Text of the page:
The Greatest Generation Lost Mom Last Week

September/29/2009 18:08PM
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On 9-24-09 the Greatest Generation lost another charter member, my Mom.

Mom was born in 1915. She lived on a farm in Missouri and her dad died when she was 8. She had to go live with an older brother in Kansas City and finish high school there. She and Dad were married on New Year’s Eve in 1935, during the Great Depression. The got on a train with all their worldly possessions and went to Michigan where an uncle of Dad’s knew of a job. The uncle told them they could stay with him, but the aunt said no, so they toughed it out like most people were doing in that era.

I was born less than a month after Pearl Harbor. Dad went off to the navy and was sent to the Pacific. Mom was home with a new baby and a job. Just like lots of young women are who husbands in Iraq or Afghanistan today. Mom really understood these kids today. Worried about them.

Dad made it home, went in the construction business, they had two more kids, and Mom did what she did best, be a Mom.

As retirement approached they started going to Florida during the winters. Bought a little place in rural Florida. Dad suffered a series of strokes and Mom took care of him until he died in 1981. Losing a dad, living through the depression, praying through a war, raising three kids and getting them through college, and losing a husband could have broken many of our spirits.

Mom, who had never been on an airplane flew off on a junket to Asia. Then another to the Holy Land. Then, one more to Europe. She took up golf and played weekly with the neighbors. She took up painting and did some pretty acceptable art. She walked two miles every day around her neighborhood and got to know everyone. She volunteered in the church nursery and taught Sunday school to the kids. Her motto, Dad died, I didn’t, and I have to keep moving.

Finally, it was the car. She parked it herself, said she shouldn’t drive anymore. She did get a couple of speeding tickets, but that wasn’t the problem, she knew it wasn’t safe with her vision.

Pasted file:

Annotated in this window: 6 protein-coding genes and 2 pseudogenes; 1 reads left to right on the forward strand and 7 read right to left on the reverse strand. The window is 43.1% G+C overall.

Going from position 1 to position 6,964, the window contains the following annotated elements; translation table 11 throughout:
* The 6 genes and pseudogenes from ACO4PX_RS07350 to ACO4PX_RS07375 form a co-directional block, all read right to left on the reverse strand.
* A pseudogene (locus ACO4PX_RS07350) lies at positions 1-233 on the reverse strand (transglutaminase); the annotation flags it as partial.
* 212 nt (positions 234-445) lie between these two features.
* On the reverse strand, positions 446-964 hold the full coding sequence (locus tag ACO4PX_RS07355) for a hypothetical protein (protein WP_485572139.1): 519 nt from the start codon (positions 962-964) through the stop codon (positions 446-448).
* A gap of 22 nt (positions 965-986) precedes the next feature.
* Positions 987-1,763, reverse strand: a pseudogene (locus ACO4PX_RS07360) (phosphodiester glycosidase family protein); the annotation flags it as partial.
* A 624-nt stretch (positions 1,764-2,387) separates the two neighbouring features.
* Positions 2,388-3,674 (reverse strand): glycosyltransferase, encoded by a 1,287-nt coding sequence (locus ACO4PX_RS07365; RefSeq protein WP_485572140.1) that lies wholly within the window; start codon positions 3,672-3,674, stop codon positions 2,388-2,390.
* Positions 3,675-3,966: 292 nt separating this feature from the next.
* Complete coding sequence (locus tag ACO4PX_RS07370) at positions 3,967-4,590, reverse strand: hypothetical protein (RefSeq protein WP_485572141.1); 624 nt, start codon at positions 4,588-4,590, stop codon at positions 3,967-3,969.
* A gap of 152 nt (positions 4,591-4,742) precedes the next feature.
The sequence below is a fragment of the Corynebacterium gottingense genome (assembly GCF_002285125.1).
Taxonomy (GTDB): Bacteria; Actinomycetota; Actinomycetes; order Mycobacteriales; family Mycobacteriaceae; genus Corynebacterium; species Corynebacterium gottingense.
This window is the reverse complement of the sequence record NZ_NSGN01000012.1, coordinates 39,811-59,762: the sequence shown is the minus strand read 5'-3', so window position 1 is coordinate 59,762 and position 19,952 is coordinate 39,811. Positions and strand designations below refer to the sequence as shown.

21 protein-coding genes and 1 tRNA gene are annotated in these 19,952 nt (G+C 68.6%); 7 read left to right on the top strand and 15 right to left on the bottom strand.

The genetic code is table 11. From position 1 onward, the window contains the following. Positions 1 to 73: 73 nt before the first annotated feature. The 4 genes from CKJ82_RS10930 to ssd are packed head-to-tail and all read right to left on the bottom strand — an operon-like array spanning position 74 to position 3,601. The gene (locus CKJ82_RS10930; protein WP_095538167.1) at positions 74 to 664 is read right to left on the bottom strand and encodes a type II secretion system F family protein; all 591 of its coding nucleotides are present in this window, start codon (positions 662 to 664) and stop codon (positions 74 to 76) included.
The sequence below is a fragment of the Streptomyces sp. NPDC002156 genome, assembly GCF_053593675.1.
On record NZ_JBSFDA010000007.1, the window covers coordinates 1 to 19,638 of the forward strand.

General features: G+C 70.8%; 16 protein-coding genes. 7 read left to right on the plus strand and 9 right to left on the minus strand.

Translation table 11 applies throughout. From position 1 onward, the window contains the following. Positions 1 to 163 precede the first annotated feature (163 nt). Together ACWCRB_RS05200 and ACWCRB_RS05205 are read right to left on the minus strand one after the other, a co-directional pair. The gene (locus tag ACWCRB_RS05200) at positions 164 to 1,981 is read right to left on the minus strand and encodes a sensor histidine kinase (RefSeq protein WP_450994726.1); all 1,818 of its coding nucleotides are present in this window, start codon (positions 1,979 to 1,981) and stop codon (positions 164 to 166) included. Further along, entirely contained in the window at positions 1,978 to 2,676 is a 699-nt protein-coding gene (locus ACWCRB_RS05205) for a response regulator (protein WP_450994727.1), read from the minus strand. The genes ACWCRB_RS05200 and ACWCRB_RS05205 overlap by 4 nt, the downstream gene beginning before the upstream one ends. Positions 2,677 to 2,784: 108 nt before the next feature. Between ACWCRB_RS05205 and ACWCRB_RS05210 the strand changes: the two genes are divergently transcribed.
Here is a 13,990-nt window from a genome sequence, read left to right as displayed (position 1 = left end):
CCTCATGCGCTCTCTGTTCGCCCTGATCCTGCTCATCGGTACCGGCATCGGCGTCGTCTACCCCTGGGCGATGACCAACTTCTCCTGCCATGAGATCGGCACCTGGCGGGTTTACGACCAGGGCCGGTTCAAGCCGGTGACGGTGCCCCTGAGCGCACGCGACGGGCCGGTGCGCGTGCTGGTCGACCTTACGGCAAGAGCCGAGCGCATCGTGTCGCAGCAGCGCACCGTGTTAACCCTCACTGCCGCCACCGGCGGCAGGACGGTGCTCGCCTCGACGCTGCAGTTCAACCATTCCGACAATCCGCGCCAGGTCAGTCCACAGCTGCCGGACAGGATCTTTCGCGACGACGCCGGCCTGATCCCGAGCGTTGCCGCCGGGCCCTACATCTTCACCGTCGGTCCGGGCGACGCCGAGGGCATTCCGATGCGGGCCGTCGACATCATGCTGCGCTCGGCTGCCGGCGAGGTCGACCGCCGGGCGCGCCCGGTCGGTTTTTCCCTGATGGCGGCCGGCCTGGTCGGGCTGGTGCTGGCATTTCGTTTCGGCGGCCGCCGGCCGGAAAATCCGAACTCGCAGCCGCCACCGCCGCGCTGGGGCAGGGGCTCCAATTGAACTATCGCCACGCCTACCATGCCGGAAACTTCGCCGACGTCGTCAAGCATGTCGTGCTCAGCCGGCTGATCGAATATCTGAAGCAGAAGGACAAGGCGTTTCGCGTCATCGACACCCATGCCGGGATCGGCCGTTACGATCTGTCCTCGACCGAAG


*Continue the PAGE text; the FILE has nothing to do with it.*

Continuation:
Then she had to give up the house and go to assisted living. That was really tough. Another chance to quit on life. Get bitter and blame God and life for all the set-backs. She coped, like her generation did so well. She became the queen of the assisted living home. Still walked every day, finally with a cane, then a walker, then a scooter, then a wheel chair. Played bingo, played SkipBo, and was never in her room, always with people, always busy.

Then it was time to move again to a place where she got more care. She had fallen a couple of times. Again, a tough move, but she coped. On the day she died she played bingo, did her physical therapy, exercised, and had breakfast and lunch with her friends. Almost 95 and the lady was still going strong at the end.

I worry that we have lost much of what Mom and her generation had. We are becomming a nation of whiners and blamers. It’s always some one’s fault when things go wrong. Never mine. We quit too easy. I see people who have not been hit with half of the challenges Mom had sitting on the couch and waiting for the end to come.

In 1989 I survived a plane crash. Many of the survivors called me to see if I wanted to come to group therapy sessions with them. I felt bad that I choose not to, but I just talked to Mom. She gave me pretty simple advice of how to cope, and I knew she was better equipped to give coping advice than most, so I went to the right person.

Our country may be losing a lot with the passing of Mom’s generation. She was steel on the inside when it came to dealing with adversity, but lived believing if you put family first and shower them with love and kindness it will be repaid. She was nice to people and people were nice to her. She knew the key to a long life was to keep moving and stay positive.

How do we replace good citizens like Mom?

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